High-tech imaging reveals blood, oxygen flow, energy metabolism in mouse kidneys

Acute kidney injury, or acute renal failure, can occur suddenly from a variety of causes, including the systemic blood infection sepsis, which causes changes in oxygen flow to and metabolism in the kidneys. Researchers in the McKelvey School of Engineering at Washington University in St. Louis and at the University of Virginia recently developed a high-tech imaging technique that opens up opportunities to study dysfunction in acute and chronic kidney disease.

Song Hu, associate professor of biomedical engineering in the McKelvey School of Engineering, and Mark D. Okusa, the John C. Buchanan Distinguished Professor of Medicine in the Division of Nephrology and Center for Immunity, Inflammation and Regenerative Medicine at the University of Virginia Health System, led a team that used photoacoustic microscopy to image changes in oxygen delivery in the blood and oxygen metabolism in tissue in a mouse model.

The technique, which uses a combination of light and sound to take high-resolution images at 200 microns deep, allowed the researchers to quantify the concentration of hemoglobin, oxygen saturation of hemoglobin and blood flow in tiny peritubular capillaries in the kidneys of mice with sepsis, a potentially life-threatening systemic infection.

Sepsis causes multiple changes, including inflammation and disturbed cellular metabolism, all of which lead to changes in the micro-and macrocirculatory systems, such as reduced oxygen to kidney tissues. To date, researchers have not been able to envision the mechanisms of the lack of oxygen on the kidneys due to inadequate existing imaging techniques. Hu and Okusa’s team set out to change that.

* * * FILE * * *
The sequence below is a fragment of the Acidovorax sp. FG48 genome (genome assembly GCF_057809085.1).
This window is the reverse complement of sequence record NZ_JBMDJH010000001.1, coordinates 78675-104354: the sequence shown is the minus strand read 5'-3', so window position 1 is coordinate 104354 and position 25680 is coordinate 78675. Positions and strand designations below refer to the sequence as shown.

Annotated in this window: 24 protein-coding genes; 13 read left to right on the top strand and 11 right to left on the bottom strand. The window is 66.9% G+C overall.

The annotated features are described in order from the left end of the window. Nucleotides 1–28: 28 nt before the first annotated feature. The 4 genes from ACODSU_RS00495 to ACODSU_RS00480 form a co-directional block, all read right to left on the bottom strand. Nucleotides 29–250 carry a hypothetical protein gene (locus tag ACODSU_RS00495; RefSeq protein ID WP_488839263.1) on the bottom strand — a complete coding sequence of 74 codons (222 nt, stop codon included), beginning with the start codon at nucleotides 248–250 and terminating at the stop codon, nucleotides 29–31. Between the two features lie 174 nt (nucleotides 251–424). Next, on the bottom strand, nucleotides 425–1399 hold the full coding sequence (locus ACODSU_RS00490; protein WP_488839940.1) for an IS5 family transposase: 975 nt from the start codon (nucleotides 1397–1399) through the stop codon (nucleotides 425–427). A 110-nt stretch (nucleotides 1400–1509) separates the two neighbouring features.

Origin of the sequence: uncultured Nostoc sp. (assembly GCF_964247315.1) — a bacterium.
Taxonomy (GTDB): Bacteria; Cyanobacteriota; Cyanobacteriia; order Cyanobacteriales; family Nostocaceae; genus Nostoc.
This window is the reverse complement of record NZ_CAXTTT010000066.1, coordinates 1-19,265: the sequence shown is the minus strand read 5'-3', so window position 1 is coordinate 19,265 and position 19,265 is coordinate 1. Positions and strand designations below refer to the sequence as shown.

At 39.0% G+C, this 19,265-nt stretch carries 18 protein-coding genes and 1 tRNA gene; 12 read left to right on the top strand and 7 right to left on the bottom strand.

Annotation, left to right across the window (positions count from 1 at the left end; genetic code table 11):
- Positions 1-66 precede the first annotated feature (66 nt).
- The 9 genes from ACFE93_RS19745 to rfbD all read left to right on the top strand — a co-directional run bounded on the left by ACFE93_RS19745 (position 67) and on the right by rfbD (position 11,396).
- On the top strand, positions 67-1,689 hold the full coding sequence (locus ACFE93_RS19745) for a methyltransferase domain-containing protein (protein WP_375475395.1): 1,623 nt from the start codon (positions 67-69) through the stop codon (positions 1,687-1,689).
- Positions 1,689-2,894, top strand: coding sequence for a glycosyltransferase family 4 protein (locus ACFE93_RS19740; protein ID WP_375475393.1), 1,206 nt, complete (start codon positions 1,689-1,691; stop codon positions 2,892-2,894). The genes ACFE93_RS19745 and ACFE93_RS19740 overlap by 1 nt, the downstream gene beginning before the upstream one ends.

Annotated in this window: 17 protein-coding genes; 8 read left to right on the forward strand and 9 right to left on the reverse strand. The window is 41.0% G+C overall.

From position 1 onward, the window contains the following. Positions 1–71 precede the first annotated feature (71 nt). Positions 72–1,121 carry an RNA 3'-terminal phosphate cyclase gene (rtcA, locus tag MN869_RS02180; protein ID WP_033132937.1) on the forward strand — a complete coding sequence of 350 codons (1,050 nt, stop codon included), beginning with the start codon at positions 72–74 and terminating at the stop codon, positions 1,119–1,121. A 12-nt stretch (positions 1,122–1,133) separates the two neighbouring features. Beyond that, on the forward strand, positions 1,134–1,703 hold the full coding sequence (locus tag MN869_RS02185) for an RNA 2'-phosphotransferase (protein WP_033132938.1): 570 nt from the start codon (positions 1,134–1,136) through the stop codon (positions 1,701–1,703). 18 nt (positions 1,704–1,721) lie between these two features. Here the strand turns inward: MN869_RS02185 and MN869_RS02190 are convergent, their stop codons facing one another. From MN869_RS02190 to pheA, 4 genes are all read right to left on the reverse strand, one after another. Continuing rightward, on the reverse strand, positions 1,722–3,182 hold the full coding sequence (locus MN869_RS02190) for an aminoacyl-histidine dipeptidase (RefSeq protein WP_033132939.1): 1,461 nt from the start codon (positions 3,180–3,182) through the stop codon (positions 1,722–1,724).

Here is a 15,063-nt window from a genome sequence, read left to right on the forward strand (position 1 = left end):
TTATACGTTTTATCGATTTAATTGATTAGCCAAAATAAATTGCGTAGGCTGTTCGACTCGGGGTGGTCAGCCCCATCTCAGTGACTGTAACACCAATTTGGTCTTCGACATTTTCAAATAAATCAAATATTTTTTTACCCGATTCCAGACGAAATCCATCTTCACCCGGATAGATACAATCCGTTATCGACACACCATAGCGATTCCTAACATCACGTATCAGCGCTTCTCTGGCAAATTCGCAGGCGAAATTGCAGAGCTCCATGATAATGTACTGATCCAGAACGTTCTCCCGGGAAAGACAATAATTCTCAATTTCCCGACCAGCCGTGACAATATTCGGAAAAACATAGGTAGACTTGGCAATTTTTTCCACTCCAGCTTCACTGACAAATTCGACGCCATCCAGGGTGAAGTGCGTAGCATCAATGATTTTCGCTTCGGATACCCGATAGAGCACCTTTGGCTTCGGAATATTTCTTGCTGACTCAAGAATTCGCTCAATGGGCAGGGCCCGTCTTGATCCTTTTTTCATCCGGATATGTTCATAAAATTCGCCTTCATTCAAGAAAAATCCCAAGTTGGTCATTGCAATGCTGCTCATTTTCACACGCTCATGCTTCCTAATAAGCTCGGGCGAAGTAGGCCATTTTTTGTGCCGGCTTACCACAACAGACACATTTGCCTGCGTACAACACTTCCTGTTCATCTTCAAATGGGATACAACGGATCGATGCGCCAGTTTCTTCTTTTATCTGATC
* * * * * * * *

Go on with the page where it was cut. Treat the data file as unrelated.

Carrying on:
In research published in Kidney International July 2, 2021, their photoacoustic microscopy imaging technique showed that sepsis significantly reduced several biomarkers, including oxygen saturation of hemoglobin in the peritubular capillaries as well as the cellular energy levels, or ATP, in the kidney. Interestingly, early in the course following initiation of sepsis, there were minor changes in the blood flow in the capillaries and in plasma creatinine, a waste product removed from the body by the kidneys.

“Our technology provides microvascular mapping of blood oxygen in kidneys for the first time,” Hu said. “We provided a simultaneous acquisition of multiple microvascular parameters, including hemoglobin concentration, blood oxygenation and blood flow, which has been particularly difficult to get previously.”

The photoacoustic technique was able to zoom in on the peritubular capillaries, which are smaller than 10 microns in diameter, or .01 millimeters, in the mouse kidney, which is itself only about 6 to 7 millimeters in size.

Next, the team plans to use this technology to study kidney disease mechanisms in other animal models.

“While this cannot be directly applied to humans, it allows us to understand the disease mechanisms,” Hu said. “Studying the relationship between oxygen metabolic dysfunction and acute kidney injury could lead to new therapeutic targets and improved understanding of how to reverse or reduce disease damage.”

The team’s other long-term goal is to develop deep-penetrating photoacoustic microscopy techniques that would allow them to see multiple millimeters or even centimeters into the human kidney.

“That would allow us to directly apply this technology in the clinical setting,” Hu said.